Teaching is more than performance
Today, it seems the basis for judgements about teachers' talents and capabilities rests entirely on how they are witnessed performing in the classroom. In earlier times, when the classroom door remained firmly closed once a lesson had begun (unless someone needed a board rubber or the head arrived), the basis for such judgements may have been whether the class seemed relatively quiet to passers-by.
These days, the noisiness of a class may still be used as an indicator but teachers will be judged far more directly: by observers present in their classroom itself. Ofsted inspectors will, like theatre critics, decide if a teacher is outstanding or poor based on their live performance. Members of the senior leadership team will pop in as part of official observations, or unofficial ones, or "learning walks". Some schools will even seek feedback from pupils themselves.
But how closely do the observers look at the lesson plans or assessments you have completed recently? The amount of attention they pay will vary from school to school, but unless you are at an early stage in your career, it may have been a while since they had a proper look. Indeed, review of assessment may not be considered in detail until an outside moderator comes to look at portfolio work or formal tests. Effective teaching may involve planning and review of pupils' work, but these can be given a much lower priority than performance.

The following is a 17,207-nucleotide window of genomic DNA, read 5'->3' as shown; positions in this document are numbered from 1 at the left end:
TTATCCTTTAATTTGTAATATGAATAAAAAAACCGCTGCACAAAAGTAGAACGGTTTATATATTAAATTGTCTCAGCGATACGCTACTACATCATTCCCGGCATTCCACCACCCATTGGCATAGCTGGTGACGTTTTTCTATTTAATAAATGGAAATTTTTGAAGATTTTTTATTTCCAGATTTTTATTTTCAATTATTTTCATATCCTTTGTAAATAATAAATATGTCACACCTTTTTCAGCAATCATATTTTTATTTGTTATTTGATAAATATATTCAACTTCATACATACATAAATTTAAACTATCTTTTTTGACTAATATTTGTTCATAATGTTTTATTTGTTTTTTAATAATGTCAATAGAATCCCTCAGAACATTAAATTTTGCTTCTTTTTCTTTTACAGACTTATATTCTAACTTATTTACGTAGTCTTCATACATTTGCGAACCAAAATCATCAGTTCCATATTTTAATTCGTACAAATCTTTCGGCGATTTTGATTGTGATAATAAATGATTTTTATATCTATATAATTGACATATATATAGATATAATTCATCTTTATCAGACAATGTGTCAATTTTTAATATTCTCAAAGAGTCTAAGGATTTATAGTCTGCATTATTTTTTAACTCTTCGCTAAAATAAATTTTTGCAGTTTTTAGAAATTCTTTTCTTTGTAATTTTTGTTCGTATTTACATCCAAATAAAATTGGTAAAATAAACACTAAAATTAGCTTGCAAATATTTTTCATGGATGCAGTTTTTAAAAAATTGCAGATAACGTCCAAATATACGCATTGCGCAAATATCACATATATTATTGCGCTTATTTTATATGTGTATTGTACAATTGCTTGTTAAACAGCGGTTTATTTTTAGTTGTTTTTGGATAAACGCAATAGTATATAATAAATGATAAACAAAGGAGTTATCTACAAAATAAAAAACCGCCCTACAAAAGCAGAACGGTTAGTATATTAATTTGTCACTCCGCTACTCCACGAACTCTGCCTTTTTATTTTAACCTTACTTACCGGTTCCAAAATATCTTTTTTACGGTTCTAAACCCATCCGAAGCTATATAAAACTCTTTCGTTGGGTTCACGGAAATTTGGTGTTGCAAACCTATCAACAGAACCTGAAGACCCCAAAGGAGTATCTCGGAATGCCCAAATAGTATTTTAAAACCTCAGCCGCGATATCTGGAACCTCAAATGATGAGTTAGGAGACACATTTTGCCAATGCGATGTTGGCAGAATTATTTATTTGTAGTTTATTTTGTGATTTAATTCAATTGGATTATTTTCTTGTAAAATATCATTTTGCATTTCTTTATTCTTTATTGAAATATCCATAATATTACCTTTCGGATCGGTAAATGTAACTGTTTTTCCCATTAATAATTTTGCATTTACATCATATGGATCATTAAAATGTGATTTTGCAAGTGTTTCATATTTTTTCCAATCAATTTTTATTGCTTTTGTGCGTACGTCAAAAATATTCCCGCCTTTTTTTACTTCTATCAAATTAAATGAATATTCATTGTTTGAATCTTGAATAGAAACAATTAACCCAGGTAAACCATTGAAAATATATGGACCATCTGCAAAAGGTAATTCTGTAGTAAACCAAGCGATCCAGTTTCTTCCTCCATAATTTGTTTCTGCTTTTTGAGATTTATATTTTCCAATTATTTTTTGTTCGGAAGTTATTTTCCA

Aspects of performance appear ever more important when schools are subjected to external appraisal. If reports are to be believed, highly rated teachers from one school may be bussed to another undergoing Ofsted inspections as ringers. (Where do less favoured teachers go? Are they encouraged to disappear or go off sick? Or are they bussed in the other direction?) Teachers can face even heavier scrutiny of their pupils' results - and this is the basis for the comparative success or otherwise of schools in the league tables. But how much of the success of pupils is a reflection of teacher activity alone?
Just as there is something crude about league tables and the superficial judgements they imply, so appraising classroom performance is partial and neglects vital aspects of the teaching process.
In reality we know that teaching begins well before we enter the classroom: it is not easy to teach without any preparation. Whether the emphasis is on the development of content or ensuring the right artefacts are available in a suitable learning environment, preparation takes place earlier.
And teaching involves more than merely considering individual lessons in advance. In effect, we need to plan the structure within which individual lesson preparation takes place. And subsequent to performance, we are wise to think not only of assessment of pupils but evaluation of the lesson. Such evaluation is not limited to oneself as a teacher but includes, for instance, whether the materials worked well. These views are more encompassing.
As Robin Alexander writes in his Essays on Pedagogy, the skills demanded of teachers are impressive and represent a broad array of engagement and capabilities. Of course, there is an attempt to develop some of these skills in the training of teachers. A helpful collection of articles on this has been provided by Bob Moon and the late Jenny Leach of the Open University, in their edited volume Learning and Pedagogy.
They identify the kinds of understanding that teachers need as:
- subject knowledge;
- awareness of the school;
- recognition of personal values; and